Sunday, April 5, 2015

Christians vs Consumerism

As a followup to my other post about consumerism and capitalism (summary: yay consumerism, ehh capitalism), I looked it up to see what other people on the internet are saying on the subject.  There seem to be a lot of conservative Christians who say the opposite of what I said: "boo consumerism, yay capitalism."

And yes, Christianity is relevant, because it seems to tie into Christian values.  For instance, take this quote:
Consumerism believes that this world is all there is. While most people would not say that they believe this, their consumeristic actions speak otherwise. This worldview believes that happiness and fulfillment are achieved with material possessions. People think, “If I could only afford that house, that phone, or that car then I would really be happy”. However, once they get that thing, they discover that it’s not nearly so fulfilling as it was advertised to be. But not to worry! There is always something better that will surely fulfill them next time.
In case you aren't sufficiently attuned to detect the Christian values oozing all over that quote, the author goes on to say that consumerism "finds its foundations in atheism."

Another post associates consumerism with "caring more about material possessions than our neighbor", gives "church shopping" as an example, and offers the 10th commandment as a solution.  Another one from a more anti-capitalist perspective, quotes the Pope as decrying "the daily vanity, the poison of emptiness that insinuates itself into our society based on profit and having (things), that deludes young people with consumerism."

I hadn't realized how Christian the trope of anti-consumerism really was.  This provides a gold mine of ideas to deconstruct:

-They believe material goods will never satisfy people, implicitly because the only way to truly be satisfied is through God.  This is the standard Christian superiority complex.  It's like if I really liked math, and concluded that math was the only way to be truly satisfied, and everyone who believes they're getting satisfaction elsewhere is deluding themselves.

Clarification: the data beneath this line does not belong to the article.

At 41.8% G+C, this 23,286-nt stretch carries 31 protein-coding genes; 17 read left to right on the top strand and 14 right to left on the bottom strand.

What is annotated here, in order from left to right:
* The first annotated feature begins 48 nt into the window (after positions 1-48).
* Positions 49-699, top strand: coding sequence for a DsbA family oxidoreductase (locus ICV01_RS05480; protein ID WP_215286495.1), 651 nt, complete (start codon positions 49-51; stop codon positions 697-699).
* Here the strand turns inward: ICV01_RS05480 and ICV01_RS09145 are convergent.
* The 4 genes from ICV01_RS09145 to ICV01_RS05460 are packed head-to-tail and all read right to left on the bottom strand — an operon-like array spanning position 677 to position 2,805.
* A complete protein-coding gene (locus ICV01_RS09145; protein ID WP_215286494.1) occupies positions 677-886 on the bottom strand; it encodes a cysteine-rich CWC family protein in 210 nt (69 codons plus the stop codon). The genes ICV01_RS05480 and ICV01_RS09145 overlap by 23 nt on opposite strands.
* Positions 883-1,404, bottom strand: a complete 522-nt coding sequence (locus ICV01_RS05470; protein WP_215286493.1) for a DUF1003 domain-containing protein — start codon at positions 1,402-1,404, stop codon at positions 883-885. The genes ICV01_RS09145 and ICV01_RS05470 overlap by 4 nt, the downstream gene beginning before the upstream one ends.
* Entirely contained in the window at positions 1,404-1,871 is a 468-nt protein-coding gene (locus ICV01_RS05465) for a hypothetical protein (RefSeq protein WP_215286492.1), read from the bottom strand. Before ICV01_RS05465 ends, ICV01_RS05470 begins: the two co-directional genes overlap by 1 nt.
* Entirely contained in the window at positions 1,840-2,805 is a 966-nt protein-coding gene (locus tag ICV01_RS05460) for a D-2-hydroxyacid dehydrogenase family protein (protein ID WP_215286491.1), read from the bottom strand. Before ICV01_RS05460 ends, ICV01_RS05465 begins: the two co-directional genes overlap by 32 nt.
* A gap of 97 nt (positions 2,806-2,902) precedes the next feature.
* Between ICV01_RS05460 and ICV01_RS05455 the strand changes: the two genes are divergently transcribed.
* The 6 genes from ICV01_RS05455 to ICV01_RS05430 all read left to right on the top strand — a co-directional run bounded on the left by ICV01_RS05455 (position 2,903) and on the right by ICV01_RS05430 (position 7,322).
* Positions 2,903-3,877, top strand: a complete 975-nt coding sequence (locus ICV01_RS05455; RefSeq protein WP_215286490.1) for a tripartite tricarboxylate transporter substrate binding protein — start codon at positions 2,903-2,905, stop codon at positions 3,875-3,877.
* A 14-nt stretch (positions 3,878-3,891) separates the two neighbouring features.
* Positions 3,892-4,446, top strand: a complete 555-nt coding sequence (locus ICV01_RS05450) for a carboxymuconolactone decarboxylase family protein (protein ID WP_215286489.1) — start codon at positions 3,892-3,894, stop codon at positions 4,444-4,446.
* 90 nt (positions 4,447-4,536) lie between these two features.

-They believe advertising deludes people into thinking they'll be satisfied by material goods when they won't.  I find myself wondering if these people are just dwelling on experiences of buyer's regret.  To me, this just seems like the inherent risk of trying anything new--there are hits and there are misses.

-They believe consumption of goods means caring less for other people.  But if you give to other people, aren't you just allowing them to consume more?  The very reason that generosity is a good thing is because consumption is a good thing, and we'd like more people to be able to consume.

And, oh my, I'm not even going to touch "church shopping".


miller said...

Although I think you're far less wrong than Christians, I don't think you're entirely correct about consumerism.

I've known a lot of people who are continually disappointed seeking happiness in more and more material possessions. "Consumerism" may be an Aristotelian virtue: a virtuous mean between real poverty and out-of-control consumerism. It really sucks hard to not have enough to eat, not have warm clothes, not have a convenient way of connecting to society, but there are people who are continually unhappy because they do not have the next new gadget. And the conspicuous consumption of some of the ultra-rich seems particularly loathsome.

Some Christians, I think, are just wrapping the Aristotelian virtue in Christian language, and that's ok, I think. Some, however, (Mother Teresa comes to mind) seem to find incredible "virtue" in the most abject poverty (well, others' abject poverty; MT herself lived quite the material good life); this kind of fetishization of poverty can serve just as an excuse not to concretely overcome the material conditions of poverty.

miller said...

As far as capitalism goes, Marx's critique includes the idea that capitalism reduces all value, all social relations, to the "cash nexus": under capitalism, all social values and virtues become subsumed into the desire for infinite cash. Aristotle wrote on this vice as well.

miller said...

I agree.

Status goods have the problem that they're a zero sum game. What I gain in status, someone else loses.

There's also the problem of people not knowing what they want or what they'd enjoy.